Smartphones, like the Internet, are a perfect example of the potential for interconnectedness between people all around the world. This represents a new age of communication that is increasingly finding its way through the use of digital social media. When someone shares something, that interaction allows knowledge to be exchanged between two or more people from different backgrounds and experiences. Sharing facilitates meaningful conversation and that, in turn, builds a relationship. In music, we call this call and response. It is a pretty simple concept: one musician plays something and another plays something back. You can think about this as a sort of Q&A.
Digital social media is built upon a similar premise: people sharing information. Whether that information is valuable to someone depends on three things:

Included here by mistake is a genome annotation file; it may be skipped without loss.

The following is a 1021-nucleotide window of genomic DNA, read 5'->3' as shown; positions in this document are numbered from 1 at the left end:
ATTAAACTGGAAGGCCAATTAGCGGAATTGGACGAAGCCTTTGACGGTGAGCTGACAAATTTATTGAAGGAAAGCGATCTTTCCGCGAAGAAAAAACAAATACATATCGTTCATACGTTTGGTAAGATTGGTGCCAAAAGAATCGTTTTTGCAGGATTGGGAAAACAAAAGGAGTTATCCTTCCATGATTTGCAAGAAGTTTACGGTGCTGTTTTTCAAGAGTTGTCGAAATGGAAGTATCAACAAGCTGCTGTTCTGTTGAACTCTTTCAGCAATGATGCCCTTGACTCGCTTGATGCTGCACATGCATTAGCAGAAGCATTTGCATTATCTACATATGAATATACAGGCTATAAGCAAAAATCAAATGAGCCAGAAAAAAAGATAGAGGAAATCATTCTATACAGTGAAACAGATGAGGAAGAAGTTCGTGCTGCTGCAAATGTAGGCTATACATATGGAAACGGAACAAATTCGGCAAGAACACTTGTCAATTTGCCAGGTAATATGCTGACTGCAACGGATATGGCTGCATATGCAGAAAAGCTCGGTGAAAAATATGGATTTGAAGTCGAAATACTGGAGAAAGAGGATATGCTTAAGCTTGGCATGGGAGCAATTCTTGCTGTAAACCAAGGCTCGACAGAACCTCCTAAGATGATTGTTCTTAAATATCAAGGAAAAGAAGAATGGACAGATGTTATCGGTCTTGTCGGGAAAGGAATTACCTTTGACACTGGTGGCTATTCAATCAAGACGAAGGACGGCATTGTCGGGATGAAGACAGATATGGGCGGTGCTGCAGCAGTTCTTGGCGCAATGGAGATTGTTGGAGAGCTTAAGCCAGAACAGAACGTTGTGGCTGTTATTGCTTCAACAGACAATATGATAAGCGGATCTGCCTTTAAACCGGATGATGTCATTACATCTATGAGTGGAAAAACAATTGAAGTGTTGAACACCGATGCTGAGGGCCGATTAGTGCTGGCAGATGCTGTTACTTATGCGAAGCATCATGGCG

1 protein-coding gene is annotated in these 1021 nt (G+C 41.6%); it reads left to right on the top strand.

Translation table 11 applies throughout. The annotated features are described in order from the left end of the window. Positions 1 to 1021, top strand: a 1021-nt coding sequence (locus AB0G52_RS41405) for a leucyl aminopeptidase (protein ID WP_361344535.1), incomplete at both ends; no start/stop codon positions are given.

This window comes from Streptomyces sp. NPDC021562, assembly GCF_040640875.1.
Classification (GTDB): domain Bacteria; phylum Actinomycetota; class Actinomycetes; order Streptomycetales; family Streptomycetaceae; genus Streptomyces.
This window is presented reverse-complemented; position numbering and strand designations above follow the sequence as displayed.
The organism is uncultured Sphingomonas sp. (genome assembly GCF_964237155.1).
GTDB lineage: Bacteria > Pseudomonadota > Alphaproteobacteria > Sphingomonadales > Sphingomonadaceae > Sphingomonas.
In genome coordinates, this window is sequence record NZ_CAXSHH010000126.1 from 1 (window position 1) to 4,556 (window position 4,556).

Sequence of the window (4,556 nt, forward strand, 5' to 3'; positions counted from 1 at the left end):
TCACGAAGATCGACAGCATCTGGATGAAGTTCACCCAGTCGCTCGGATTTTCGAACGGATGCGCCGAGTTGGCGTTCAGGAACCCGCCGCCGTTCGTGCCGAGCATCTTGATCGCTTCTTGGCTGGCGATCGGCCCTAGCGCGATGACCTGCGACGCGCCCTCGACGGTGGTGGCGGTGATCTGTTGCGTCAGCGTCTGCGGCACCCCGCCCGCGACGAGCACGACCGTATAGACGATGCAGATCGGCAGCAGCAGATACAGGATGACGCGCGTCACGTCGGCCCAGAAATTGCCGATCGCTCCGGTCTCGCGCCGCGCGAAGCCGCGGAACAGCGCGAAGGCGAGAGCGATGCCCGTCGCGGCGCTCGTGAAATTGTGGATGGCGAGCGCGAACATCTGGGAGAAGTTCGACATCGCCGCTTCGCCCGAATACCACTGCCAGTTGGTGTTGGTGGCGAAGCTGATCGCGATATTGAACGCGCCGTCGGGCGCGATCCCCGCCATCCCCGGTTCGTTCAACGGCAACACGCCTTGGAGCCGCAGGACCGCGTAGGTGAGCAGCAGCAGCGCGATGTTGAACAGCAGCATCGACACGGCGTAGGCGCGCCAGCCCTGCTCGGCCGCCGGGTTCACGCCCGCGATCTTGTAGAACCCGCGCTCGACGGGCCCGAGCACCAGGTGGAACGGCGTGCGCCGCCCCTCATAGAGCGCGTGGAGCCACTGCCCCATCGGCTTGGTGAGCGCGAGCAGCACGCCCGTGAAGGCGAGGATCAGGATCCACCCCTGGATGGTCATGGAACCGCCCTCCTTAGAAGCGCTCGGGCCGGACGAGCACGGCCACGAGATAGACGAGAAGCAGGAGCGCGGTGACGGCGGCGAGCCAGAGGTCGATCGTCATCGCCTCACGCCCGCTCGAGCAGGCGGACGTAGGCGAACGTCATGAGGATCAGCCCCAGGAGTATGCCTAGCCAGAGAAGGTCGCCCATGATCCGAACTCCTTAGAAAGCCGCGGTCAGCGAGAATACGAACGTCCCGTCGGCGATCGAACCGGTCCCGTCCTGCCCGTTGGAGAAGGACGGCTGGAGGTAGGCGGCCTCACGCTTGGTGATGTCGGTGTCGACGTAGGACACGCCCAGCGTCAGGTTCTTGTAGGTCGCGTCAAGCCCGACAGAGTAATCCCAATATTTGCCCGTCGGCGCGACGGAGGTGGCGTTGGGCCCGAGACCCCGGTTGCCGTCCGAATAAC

- If it entertains.
- If it helps make better decisions.
- If it is exchangeable.
In the broad-spectrum of the Internet and smartphones, these values influence how we communicate. This is especially true with geolocation.
From my understanding, geolocation is an extension of geodemographic marketing except it is kind of in reverse. The older geodemographic marketing systems, such as PRIZM, focus on maps of different areas that rank neighborhoods on their potential to purchase specific products and services. Nowadays, our smartphones are compatible with digital social media applications that allow us to drive demand by sharing/recommending businesses we like based on our specific interests. In other words, digital social media has given consumers the power to rank businesses. At this rate, geolocation has become a socio-cultural factor in planning appropriate marketing strategies on the business end.